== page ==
Committing to Daily Physical Activity

Back in December of 2020 I went out for a day of splitboarding with a few buddies. I hadn’t been exercising regularly but I was working out here and there and I had a great mountain biking season in 2020 and felt like I was still reasonably fit. Well I was in for a rude awakening… granted it was an ambitious day for my first day out of the season but I got my ass completely handed to me, on a silver platter with a side of muscle spasms. It was at this point that I resolved to increase my level of activity to avoid similar embarrassments in the future. Inspired by a good friend and one of my splitboarding companions on that particular day, who shall remain nameless although some may know him as Big Daddy Z (BDZ), I made a commitment to myself to get some form of physical activity every day from that point forward.

I have long understood that fitness is something that you acquire over a long period of time in small increments through continued commitment. But understanding is one thing, execution is another. Over the past several years I had gone through various different roles at work with wildly varied hours and stress levels. I have gone long periods of time without regular workouts and I have gone through stints of intense training playing catch up, usually in advance of the mountain biking season or some ambitious goal / trip.

Side note: I have a tendency to learn most lessons the hard way… and I learned first hand the effect stress can have on your mental and physical health. After one especially stressful role that was a year in duration it took me six months to bounce back physically and up to year to bounce back mentally to the point where I felt fit and healthy in both regards.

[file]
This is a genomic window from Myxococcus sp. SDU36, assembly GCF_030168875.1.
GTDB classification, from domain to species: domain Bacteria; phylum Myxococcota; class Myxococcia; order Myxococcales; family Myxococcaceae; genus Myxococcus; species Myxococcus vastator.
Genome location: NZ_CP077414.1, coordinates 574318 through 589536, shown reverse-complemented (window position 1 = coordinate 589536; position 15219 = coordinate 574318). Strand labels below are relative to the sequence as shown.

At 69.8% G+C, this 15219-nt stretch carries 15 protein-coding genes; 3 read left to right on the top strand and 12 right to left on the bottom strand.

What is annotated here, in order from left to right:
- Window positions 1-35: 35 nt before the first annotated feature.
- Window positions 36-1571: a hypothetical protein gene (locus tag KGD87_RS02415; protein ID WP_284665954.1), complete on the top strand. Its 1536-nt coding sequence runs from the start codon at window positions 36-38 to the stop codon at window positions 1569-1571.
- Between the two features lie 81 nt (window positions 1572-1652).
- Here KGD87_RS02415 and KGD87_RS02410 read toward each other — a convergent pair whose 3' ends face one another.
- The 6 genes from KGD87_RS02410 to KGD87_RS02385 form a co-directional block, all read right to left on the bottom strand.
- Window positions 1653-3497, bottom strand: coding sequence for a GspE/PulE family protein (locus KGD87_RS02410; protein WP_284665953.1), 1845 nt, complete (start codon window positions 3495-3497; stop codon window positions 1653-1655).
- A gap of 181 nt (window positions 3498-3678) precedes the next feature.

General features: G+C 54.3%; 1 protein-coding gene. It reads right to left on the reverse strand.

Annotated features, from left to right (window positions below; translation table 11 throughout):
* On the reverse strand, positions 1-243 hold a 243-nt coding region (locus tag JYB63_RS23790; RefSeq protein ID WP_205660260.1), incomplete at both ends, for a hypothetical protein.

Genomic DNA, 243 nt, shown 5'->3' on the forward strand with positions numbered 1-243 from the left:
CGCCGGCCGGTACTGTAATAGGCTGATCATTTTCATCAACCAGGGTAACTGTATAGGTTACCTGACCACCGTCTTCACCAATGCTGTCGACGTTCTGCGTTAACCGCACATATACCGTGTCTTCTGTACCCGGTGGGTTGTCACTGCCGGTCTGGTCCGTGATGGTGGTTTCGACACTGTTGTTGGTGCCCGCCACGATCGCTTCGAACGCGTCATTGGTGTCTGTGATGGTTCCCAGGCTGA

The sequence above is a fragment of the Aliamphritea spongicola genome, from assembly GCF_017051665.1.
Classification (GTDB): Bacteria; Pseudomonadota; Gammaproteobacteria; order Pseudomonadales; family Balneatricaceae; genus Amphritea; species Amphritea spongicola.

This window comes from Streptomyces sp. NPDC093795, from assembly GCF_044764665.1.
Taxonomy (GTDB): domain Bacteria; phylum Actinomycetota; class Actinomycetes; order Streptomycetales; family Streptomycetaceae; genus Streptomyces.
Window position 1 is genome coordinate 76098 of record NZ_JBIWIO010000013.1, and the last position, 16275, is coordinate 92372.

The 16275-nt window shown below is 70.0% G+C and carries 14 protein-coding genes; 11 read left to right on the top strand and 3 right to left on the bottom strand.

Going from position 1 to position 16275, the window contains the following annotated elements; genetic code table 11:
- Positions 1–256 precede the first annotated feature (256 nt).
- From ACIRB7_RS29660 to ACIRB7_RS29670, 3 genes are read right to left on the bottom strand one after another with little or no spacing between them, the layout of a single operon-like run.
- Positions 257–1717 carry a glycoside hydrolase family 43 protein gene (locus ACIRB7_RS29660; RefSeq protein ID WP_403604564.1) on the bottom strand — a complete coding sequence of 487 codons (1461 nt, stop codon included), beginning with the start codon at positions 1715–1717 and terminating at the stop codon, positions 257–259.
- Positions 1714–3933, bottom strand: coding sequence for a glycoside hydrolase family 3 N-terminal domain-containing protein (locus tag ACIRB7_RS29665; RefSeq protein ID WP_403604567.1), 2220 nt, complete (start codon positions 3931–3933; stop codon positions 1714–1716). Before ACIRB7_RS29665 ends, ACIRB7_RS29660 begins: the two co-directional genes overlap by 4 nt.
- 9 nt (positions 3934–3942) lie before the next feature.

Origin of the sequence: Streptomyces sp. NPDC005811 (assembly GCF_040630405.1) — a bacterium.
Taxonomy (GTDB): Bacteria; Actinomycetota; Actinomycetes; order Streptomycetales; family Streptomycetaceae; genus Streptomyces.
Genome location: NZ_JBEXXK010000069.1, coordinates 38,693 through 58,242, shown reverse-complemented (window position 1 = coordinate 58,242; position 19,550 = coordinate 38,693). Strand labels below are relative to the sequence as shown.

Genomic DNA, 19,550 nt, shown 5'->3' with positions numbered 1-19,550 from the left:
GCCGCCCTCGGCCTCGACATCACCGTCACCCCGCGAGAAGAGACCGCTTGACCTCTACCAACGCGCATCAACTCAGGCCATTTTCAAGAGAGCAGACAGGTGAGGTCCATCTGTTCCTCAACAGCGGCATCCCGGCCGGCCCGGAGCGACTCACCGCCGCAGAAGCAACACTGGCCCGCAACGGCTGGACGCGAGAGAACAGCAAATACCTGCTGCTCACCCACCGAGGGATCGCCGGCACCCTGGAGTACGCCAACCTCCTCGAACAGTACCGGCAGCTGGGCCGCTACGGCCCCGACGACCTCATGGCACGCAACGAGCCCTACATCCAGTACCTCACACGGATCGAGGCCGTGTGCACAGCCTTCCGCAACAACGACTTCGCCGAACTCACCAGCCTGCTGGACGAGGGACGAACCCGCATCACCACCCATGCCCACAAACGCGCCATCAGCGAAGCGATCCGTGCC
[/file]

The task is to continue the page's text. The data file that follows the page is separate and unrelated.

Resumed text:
The summer of 2020 was one of my best mountain biking seasons in many years. We completed a bucket list ride in Rossland, British Columbia called 7 Summits which we spent the entire summer preparing for. That ride was the highest point for my fitness level in the last number of year however is began to taper off from there leading into that fateful day in early December.

On to my personnel commitment and how it relates to sweet outdoor activities. Inspired by a BDZ who had made the same commitment a year earlier, I decided to get some form of physical activity everyday. I set the bar low so there’s no sensible reason for me to make excuses. Some days my daily activity is as simple as a nice long walk ensuring I hit a target number of steps. Other days I hit the trainer in the basement for a solid 30+ minute interval session. I’m also fortunate to have a squat rack and olympic lifting bar / bumper plates in my basement (along with a few other odds and ends) that proves very useful for building strength. This approach worked great during the winter months and getting out for ambitious splitboarding days became a lot less demoralizing. Also, utilizing a sweet outdoor adventure has turned into my favourite way to check off my daily activity.